Author(s): Mike Dash
This is the story of the first great stock market boom in history. In 1630s Holland there was a frenzy over an exotic bloom newly imported from the East: the tulip. Mike Dash recreates the Holland of the 17th century and follows a couple of families who were deeply involved in the mania.
Reissued in brand new style to match Mike Dash's latest paperback, Batavia's Graveyard. The latter is to be made into a film by Paul Verhoeven (Basic Instinct, Total Recall) Tulipomania has sales totally over 20,000 copies Powerful narrative non-fiction along the lines of the bestselling books Longitude, Cod, and Nathaniel's Nutmeg 'A marvellous parable of greed, skulduggery, opulence, extravagance and retribution' Simon Singh '[Dash] has the storyteller's knack of making his readers feel present in the sweaty, smoke-filled taverns of Haalem ... a shining tribute to this extraordinary flower'
Who would have thought that the humble tulip, so readily available these days in the garden centres and supermarkets, once almost caused war, battles royal between collectors and an orgy of buying and selling that was greater than that ever created on Wall Street by oil or gold. Individual bulbs were being sold for amounts 10 times the sum an ordinary family would live on for a year causing eyebrows to rise in neighbouring countries who watched with disbelief as this normally staid and reserved country descended into farce over a single flower. This was not about horticulture but money. Wealth, if you played your cards right, undreamt of, taking place in 17th century Holland in the years 1633-1637. Now referred back to as the great Dutch tulip mania, it almost mirrors the boom and bust years of the 1980s when everyone was scrambling to buy shares and better themselves before it all fizzled out at the end of the decade with multi bankruptcies and repossessions. Mike Dash takes the reader on a fascinating history of this humble plant, from its origins in the East where it caused a different kind of frenzy in religion being regarded as a "holy" flower to the madcap years of trading in the West. From the blooms seen in the acclaimed Dutch botanical paintings to the more recognisable, these small bulbs caused a stir in the financial world still quoted today in student texts. More a novel of intrigue and adventure than a horticultural tale, this is a must for anyone with a green streak and an ounce of recklessness in them. - Lucy Watson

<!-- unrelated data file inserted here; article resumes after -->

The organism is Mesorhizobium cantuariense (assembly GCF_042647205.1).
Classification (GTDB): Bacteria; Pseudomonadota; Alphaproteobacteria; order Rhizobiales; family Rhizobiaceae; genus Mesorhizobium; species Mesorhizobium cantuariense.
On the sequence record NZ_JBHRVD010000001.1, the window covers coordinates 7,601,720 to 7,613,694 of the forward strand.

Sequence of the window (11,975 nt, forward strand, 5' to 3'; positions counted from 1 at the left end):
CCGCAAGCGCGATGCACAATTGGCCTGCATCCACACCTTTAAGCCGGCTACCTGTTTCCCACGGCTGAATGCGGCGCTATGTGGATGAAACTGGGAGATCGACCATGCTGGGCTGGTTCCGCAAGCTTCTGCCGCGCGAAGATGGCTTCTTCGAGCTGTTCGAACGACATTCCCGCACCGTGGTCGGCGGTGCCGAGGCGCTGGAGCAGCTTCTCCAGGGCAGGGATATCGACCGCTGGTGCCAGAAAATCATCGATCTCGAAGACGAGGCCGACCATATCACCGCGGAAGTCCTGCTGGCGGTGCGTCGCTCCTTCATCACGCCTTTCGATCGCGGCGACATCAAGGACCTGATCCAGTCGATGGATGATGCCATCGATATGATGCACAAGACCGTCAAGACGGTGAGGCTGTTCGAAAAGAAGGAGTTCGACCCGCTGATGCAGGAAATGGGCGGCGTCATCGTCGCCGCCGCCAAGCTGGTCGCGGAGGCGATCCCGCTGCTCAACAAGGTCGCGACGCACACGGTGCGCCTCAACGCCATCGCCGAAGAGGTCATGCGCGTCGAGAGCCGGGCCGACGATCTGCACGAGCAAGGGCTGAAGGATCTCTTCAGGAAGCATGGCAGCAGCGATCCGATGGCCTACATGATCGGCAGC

Mike Dash read history at Cambridge and received his PhD from the University of London. Having worked for the Fortean Times and The Ministry of Sound, he is now setting up his own company.